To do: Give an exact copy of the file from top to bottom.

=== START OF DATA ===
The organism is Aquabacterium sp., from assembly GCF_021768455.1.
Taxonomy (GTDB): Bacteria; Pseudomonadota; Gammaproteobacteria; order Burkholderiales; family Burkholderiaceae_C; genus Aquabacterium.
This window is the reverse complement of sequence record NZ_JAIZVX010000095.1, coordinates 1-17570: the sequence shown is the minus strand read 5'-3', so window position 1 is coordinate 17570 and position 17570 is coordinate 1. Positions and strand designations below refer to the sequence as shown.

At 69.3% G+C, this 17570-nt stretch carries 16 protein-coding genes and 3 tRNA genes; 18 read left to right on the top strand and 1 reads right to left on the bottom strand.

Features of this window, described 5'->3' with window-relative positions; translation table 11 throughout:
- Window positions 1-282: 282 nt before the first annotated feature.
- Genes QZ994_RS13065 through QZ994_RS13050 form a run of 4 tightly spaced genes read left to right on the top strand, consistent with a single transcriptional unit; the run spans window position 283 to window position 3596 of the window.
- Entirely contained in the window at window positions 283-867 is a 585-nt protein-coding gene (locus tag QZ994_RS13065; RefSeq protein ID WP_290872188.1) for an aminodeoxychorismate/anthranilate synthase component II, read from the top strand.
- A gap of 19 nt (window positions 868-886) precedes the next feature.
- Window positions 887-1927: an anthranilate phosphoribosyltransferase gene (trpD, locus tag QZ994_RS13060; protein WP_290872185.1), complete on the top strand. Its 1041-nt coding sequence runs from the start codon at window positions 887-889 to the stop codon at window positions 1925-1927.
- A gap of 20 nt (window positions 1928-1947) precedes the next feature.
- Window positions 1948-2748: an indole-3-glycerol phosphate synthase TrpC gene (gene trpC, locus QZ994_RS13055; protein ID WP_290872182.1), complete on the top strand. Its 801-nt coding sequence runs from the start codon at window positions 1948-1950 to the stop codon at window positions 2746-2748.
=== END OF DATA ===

The organism is Aquabacterium sp., from assembly GCF_021768455.1.
Taxonomy (GTDB): Bacteria; Pseudomonadota; Gammaproteobacteria; order Burkholderiales; family Burkholderiaceae_C; genus Aquabacterium.
This window is the reverse complement of sequence record NZ_JAIZVX010000095.1, coordinates 1-17570: the sequence shown is the minus strand read 5'-3', so window position 1 is coordinate 17570 and position 17570 is coordinate 1. Positions and strand designations below refer to the sequence as shown.

At 69.3% G+C, this 17570-nt stretch carries 16 protein-coding genes and 3 tRNA genes; 18 read left to right on the top strand and 1 reads right to left on the bottom strand.

Features of this window, described 5'->3' with window-relative positions; translation table 11 throughout:
- Window positions 1-282: 282 nt before the first annotated feature.
- Genes QZ994_RS13065 through QZ994_RS13050 form a run of 4 tightly spaced genes read left to right on the top strand, consistent with a single transcriptional unit; the run spans window position 283 to window position 3596 of the window.
- Entirely contained in the window at window positions 283-867 is a 585-nt protein-coding gene (locus tag QZ994_RS13065; RefSeq protein ID WP_290872188.1) for an aminodeoxychorismate/anthranilate synthase component II, read from the top strand.
- A gap of 19 nt (window positions 868-886) precedes the next feature.
- Window positions 887-1927: an anthranilate phosphoribosyltransferase gene (trpD, locus tag QZ994_RS13060; protein WP_290872185.1), complete on the top strand. Its 1041-nt coding sequence runs from the start codon at window positions 887-889 to the stop codon at window positions 1925-1927.
- A gap of 20 nt (window positions 1928-1947) precedes the next feature.
- Window positions 1948-2748: an indole-3-glycerol phosphate synthase TrpC gene (gene trpC, locus QZ994_RS13055; protein ID WP_290872182.1), complete on the top strand. Its 801-nt coding sequence runs from the start codon at window positions 1948-1950 to the stop codon at window positions 2746-2748.